If you were watching a movie and Mark Wahlberg said he had a “truckload of money in the bank,” several scenes later he would probably be robbing that bank. So when Twitter CEO Dick Costolo said exactly that in an interview with the LA Times yesterday, our minds are left to wonder what he is foreshadowing.
In all likelihood, it’s a continuation of the API wrangling that led Twitter to end their partnership with LinkedIn last week.
Today, Twitter released its new iOS and Android app, which replicate the website’s features pretty faithfully while additionally allowing users to receive push notifications of other user’s tweets. Mike Isaac at All Things D wrote a great post detailing how the app may may be a precursor to paring down API access, and he makes a pretty compelling argument about Twitter’s intentions. The app is pretty slick (I actually had to add it to my phone to test it out, which shows how dependent I am on Tweetlist and other third party apps). I can’t say exactly why, but I just like Tweetlist (and TweetCaster) more.
So why is a company with a truckload of money and “no intention to go public” intent to change the way people are interacting with their platform? My guess is that they want to go public (or sell). But thanks to Facebook’s IPO, one of the expectations that investors will have is for Twitter to show that they can make money through advertising. By restricting API access, Twitter is trying to channel users back to their organic sites where they can see ad impressions. Add to that the revelation that Twitter is tracking external website usage within the “Twitter ecosystem” (which by their definition encompasses most websites), and a picture emerges of a company trying to show that they can be profitable by making some hard and potentially painful decisions.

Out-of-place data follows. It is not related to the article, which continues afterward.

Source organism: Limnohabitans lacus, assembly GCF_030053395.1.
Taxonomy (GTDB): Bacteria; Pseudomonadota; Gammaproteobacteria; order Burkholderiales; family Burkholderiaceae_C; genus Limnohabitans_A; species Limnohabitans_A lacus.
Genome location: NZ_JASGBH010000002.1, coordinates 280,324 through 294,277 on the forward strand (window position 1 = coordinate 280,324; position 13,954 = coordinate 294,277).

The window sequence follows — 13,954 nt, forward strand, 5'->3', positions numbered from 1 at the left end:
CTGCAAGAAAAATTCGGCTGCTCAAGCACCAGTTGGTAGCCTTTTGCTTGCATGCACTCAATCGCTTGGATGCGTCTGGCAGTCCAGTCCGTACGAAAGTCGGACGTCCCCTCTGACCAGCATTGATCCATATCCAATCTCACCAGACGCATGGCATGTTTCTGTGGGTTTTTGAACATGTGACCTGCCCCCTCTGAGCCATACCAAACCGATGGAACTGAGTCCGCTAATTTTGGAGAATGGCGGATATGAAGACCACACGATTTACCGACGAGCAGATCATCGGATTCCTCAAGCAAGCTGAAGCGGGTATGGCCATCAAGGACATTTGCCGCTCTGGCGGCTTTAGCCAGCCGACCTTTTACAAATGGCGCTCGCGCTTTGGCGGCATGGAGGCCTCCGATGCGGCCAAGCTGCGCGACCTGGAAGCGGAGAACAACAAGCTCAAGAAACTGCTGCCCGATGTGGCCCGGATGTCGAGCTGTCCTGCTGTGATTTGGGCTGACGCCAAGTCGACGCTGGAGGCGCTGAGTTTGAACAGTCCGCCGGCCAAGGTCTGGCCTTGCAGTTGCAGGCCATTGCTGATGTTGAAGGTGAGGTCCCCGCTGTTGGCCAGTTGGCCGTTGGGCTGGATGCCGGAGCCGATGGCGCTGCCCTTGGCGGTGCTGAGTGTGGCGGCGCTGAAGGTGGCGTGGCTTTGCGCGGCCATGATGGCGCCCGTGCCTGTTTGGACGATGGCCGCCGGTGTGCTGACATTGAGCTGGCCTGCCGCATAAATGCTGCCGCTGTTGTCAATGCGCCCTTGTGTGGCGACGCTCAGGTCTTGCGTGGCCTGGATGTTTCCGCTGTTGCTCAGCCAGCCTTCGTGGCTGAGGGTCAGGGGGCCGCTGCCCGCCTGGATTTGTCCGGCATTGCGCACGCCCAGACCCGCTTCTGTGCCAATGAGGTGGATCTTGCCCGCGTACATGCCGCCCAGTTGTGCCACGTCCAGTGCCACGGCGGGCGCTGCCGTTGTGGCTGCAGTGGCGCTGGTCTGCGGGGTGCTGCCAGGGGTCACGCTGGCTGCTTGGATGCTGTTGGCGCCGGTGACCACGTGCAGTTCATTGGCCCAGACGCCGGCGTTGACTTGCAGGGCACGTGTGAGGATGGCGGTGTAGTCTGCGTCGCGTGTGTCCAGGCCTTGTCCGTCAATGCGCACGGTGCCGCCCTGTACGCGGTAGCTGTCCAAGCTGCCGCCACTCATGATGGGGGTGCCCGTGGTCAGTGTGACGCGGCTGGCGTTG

It will be interesting to see how they implement this. Developers are understandably upset at the changes, but users accustomed to accessing Twitter from third party apps are going to be the ultimate jurists for Twitter’s moves. Twitter is in a unique position from Facebook in that Google Plus (with a few tweaks) could have all of the features that Twitter has and could easily become an alternative (of course their API is more restrictive than Twitter’s).
As a thought experiment imagine Twitter cuts off Hootsuite from their API. What if Google set up a mechanism where you can keep your Twitter alias on Google Plus (since G Plus profiles are a number, assume this would be pretty easy association to make) and then partnered with Hootsuite to verify new accounts? Since Hootsuite is one of the five vendors with read / write access to G Plus already, Google could make a huge play for Twitter’s audience. I don’t think any platform is bold enough to do that, but Google did do the brilliant “email intervention” campaign, and may be desperate enough to prey.
Point being, Twitter runs the risk of disenfranchising users who have a (somewhat) viable alternative. It’s unfortunate that they don’t heed the advice of Nova Spivack and look for alternative ways to monetize (he suggests Twitter could develop an Adsense-type of service that would have to be included for any site wanting to use their API). Depending on how broadly Twitter restricts access, they will change the user experience of many. The impact of that will depend upon how much face they lose with the loss-averse, and how viable users find Google Plus (or something else) to be an alternative.
In any case, it’s kind of a bummer that Dick Costolo isn’t Mark Wahlberg, because it might be more entertaining to watch the drama…. and there would be a greater likelihood for a happy ending.